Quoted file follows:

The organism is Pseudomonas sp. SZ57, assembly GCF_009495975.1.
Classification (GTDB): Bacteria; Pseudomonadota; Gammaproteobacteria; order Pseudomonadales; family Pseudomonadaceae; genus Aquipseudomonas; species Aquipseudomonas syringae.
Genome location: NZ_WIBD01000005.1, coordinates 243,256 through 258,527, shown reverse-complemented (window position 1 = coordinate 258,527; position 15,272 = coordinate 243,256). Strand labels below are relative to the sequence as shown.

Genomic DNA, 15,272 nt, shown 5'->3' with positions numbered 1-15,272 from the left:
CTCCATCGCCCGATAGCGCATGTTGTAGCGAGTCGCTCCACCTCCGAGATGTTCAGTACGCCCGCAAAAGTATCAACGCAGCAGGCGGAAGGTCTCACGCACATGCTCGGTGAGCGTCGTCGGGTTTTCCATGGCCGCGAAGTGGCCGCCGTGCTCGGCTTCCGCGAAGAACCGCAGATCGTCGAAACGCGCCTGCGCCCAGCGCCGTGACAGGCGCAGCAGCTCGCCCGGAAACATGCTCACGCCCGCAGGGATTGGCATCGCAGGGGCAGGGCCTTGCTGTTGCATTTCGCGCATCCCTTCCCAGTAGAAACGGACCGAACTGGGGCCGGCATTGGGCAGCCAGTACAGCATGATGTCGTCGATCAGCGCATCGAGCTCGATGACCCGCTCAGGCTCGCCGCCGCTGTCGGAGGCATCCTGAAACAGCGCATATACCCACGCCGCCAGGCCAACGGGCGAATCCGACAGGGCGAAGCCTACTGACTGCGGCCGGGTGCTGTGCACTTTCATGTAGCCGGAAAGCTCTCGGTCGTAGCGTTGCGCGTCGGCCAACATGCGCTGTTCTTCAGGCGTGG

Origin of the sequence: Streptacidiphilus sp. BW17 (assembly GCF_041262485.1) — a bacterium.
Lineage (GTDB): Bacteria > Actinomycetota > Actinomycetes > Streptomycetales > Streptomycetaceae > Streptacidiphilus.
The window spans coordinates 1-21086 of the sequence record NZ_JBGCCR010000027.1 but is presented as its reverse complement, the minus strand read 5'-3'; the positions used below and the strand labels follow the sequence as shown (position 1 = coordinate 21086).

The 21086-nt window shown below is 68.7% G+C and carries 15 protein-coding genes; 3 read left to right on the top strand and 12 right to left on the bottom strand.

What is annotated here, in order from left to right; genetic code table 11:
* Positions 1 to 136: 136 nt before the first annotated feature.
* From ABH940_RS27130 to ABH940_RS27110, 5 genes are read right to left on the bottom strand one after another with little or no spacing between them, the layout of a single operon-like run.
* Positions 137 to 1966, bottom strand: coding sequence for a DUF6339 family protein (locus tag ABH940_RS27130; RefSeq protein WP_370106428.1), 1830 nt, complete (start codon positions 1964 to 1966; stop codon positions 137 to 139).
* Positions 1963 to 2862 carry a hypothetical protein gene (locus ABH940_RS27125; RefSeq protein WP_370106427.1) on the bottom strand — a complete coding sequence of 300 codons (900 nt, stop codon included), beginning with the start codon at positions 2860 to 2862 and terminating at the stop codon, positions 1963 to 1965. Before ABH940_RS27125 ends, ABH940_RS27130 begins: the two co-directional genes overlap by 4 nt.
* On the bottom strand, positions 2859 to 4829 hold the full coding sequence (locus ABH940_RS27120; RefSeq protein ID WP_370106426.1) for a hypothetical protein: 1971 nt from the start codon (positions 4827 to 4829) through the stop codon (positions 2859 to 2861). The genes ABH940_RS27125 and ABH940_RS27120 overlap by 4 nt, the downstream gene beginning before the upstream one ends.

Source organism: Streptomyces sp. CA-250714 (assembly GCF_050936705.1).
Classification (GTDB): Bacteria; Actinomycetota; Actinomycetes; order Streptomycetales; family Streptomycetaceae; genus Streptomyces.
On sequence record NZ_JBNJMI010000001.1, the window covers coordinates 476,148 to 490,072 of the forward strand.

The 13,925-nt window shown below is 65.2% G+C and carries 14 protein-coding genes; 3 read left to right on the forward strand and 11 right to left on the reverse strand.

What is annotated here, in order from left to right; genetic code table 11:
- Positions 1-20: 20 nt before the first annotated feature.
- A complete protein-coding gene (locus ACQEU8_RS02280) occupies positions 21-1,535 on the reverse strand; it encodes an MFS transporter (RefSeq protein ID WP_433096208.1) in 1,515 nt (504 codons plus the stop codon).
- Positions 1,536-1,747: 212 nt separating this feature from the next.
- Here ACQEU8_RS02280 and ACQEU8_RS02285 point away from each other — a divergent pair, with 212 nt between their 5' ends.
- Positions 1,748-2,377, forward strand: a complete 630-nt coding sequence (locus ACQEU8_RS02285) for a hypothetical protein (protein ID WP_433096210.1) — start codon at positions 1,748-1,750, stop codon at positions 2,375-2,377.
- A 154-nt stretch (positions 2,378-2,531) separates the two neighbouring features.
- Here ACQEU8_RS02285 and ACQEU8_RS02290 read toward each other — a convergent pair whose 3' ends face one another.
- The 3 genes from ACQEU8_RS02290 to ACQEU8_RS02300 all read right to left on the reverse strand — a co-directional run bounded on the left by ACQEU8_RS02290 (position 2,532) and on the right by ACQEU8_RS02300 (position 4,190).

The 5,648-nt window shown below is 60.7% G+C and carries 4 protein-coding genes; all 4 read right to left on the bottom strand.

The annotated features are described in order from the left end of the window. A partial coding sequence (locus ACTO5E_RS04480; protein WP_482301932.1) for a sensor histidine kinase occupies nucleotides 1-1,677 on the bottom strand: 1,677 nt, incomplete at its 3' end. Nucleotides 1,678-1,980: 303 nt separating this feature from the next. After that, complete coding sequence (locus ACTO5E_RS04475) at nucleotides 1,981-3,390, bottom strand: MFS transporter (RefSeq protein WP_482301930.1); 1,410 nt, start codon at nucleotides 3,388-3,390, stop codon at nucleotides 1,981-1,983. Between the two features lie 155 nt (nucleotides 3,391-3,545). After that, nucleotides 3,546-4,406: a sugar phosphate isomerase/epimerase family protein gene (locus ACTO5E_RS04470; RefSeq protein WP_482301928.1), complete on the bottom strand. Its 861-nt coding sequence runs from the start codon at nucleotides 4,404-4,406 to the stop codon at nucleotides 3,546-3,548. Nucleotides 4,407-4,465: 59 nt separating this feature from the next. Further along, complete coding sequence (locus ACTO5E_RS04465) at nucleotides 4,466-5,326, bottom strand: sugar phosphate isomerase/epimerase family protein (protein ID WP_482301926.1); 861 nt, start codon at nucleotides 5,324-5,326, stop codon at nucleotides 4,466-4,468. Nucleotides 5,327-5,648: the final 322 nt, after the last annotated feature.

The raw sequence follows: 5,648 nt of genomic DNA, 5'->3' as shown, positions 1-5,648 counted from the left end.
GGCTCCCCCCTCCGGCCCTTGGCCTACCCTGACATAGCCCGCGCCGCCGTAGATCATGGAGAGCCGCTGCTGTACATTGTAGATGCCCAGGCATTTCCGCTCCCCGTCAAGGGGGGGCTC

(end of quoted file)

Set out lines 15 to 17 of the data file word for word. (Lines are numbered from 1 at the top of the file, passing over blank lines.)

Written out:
* On the bottom strand, positions 2859 to 4829 hold the full coding sequence (locus ABH940_RS27120; RefSeq protein ID WP_370106426.1) for a hypothetical protein: 1971 nt from the start codon (positions 4827 to 4829) through the stop codon (positions 2859 to 2861). The genes ABH940_RS27125 and ABH940_RS27120 overlap by 4 nt, the downstream gene beginning before the upstream one ends.

Source organism: Streptomyces sp. CA-250714 (assembly GCF_050936705.1).
Classification (GTDB): Bacteria; Actinomycetota; Actinomycetes; order Streptomycetales; family Streptomycetaceae; genus Streptomyces.